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Dear Author

REVIEW: Hungry for More by Diana Holquist

Dear Ms. Holquist:

book review I almost didn’t write this review because it was such a struggle for me to pinpoint why I didn’t respond well to it given that I liked The Sexiest Man Alive so much. Ultimately, I think I failed to connect to the hero and heroine in a "it’s not you, it’s me" manner.

Amy Burns is a psychic who went on to Oprah to reveal Oprah’s one true love. Unfortunately, Amy and her psychic voice Maddie have had some communication problems of late and just when Amy needs her (in front a live Oprah audience), Maddie decides to stop talking to Amy altogether. Amy’s goal, notwithstanding her humiliation in front of Oprah, is to find Maddie.

Amy tracks Maddie to a gypsy named Roni to a restaurant in Philly called Les Fleurs. There she finds the hot chef/owner James LaChance but no Roni. Amy expends a huge amount of effort to find Roni which is extraordinary in that Amy’s only other huge expenditure of effort in the past is related to doing nothing, being a ne’er do well.

James LaChance’s claim to fame, other than his cooking prowess, is his bedroom prowess. He’s well known for his virility and the fact that his overpriced dishes are all inspired by women. All the dishes are named Denise, Josie, Trudy, Amanda, etc.

Throughout the story Amy has imaginary interviews with Oprah and James has imaginary sex with Amy. They spar and look at each other hungrily. All this is observed by a young Rom boy who works for James and dreams of being the next Top Chef (actually really just dreams of being a rich and famous chef like James).

From my many hours watching Top Chef and my own wait staff experiences, the restaurant parts are full of authenticity. Amy’s character growth from being an irresponsible and immature girl to a woman is appealing and James’ exudes a lot of macho sex appeal. James’s restaurant and James’ as a chef are my favorite parts of the book. I loved the waitstaff and the foul mouthed sous chefs. I loved James’ idea that the restaurant was a team and everyone had everyone else’s back even if he arbitrarily decides what mistakes get you kicked off (showing up late) and what keep you on (being hot like Amy). (That’s really not what I see when I watch Kitchen Nightmares but that would probably explain why those restaurants are going out of business and why James is close to getting his third star).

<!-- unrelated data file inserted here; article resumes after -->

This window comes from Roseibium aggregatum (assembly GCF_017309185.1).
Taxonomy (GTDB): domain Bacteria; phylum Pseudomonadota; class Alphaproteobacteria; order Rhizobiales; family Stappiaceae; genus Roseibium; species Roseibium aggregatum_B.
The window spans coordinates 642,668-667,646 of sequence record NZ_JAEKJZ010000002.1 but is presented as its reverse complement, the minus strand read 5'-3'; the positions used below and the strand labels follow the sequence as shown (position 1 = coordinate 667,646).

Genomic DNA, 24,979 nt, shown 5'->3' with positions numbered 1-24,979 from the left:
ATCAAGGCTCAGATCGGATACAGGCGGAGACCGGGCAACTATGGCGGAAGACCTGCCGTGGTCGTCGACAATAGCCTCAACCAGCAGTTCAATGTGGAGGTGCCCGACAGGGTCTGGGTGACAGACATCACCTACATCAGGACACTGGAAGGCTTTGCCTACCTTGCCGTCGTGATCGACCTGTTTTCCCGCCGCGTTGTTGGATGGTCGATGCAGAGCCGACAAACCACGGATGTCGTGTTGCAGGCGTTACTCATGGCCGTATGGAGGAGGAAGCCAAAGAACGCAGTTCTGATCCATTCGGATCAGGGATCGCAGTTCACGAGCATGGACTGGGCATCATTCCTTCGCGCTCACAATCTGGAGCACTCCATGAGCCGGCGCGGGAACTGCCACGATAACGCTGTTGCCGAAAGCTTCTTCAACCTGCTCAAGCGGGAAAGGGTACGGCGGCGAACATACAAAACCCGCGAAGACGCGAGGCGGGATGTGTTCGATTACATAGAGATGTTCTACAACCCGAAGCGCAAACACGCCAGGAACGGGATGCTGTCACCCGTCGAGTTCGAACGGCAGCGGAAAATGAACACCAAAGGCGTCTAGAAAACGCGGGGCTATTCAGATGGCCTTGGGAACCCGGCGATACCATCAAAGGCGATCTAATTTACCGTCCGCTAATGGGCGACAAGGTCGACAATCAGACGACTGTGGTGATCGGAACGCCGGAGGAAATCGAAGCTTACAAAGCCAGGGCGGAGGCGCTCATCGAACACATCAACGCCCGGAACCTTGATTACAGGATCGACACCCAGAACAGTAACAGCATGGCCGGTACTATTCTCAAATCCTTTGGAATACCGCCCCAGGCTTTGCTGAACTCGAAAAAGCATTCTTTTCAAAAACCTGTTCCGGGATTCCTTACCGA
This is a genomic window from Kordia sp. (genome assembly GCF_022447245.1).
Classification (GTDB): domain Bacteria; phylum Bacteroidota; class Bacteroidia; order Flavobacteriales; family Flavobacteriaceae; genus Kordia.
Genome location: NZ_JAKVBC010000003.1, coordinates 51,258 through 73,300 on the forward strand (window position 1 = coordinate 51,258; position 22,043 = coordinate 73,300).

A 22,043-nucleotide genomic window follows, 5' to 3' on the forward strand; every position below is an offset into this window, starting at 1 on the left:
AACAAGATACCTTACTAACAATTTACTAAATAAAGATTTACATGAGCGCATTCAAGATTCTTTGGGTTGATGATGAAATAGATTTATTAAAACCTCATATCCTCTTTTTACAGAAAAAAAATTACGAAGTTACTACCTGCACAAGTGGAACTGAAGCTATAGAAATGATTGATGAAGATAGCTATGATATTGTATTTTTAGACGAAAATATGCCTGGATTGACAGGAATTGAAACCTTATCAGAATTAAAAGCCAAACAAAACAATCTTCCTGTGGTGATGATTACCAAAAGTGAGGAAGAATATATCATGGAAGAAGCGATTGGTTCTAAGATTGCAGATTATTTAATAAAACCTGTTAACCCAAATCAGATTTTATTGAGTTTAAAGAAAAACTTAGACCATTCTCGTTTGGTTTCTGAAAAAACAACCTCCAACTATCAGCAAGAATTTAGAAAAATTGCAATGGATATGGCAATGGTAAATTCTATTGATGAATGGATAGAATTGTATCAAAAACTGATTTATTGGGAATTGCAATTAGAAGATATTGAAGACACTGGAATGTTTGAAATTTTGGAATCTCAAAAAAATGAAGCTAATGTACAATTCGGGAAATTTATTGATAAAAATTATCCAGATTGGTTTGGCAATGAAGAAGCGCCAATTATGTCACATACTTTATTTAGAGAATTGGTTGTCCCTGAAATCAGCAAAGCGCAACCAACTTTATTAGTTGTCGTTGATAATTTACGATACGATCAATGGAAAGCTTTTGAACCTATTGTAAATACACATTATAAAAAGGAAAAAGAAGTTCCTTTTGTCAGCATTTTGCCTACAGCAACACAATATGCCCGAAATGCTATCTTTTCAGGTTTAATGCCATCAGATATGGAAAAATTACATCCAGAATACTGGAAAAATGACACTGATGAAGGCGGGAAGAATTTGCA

Food + sex = greatness in most equations so why did this story take me a week to read? I had a hard time with Amy as the con. I wasn’t sure if she ran cons because she liked the thrill; because it was the only way to make a living and she did so reluctantly. It seemed like the morality of the story was that the cons were run on bad people so the con was essentially good. But Amy runs cons on everyone from fifteen year old Tony to thirty something James. It’s not that Amy doesn’t grow. She totally does. By the end of the book, she’s changed. But I really wanted to know the “why” of the con so that I could believe in the fact that she could give it up. Further, I never really bought any depth of relationship between James and Amy. After four days of Amy working in James’ restaurant, he declares her his biggest weakness. Really James? That kind of shows that you’ve got the depth of a saute pan. Maybe women are your greatness weakness but Amy, a chick you’ve known all of four days?

I keep thinking as I review this book that I should have liked it. And maybe it was PMS. Bad time of the month, season, year, and that had I tried some other time, I would have appreciated it. Alas, I’ll blame this lackluster response on Gisele. Of course, I’m still up for the next book and I suspect I might re-read this one in a few months and see if I have a different response. In essence, this review is a plea for someone else to read the book and tell me that I am all wet. Or right. B-

Best regards


This book can be purchased in mass market from Amazon or Powells or ebook format.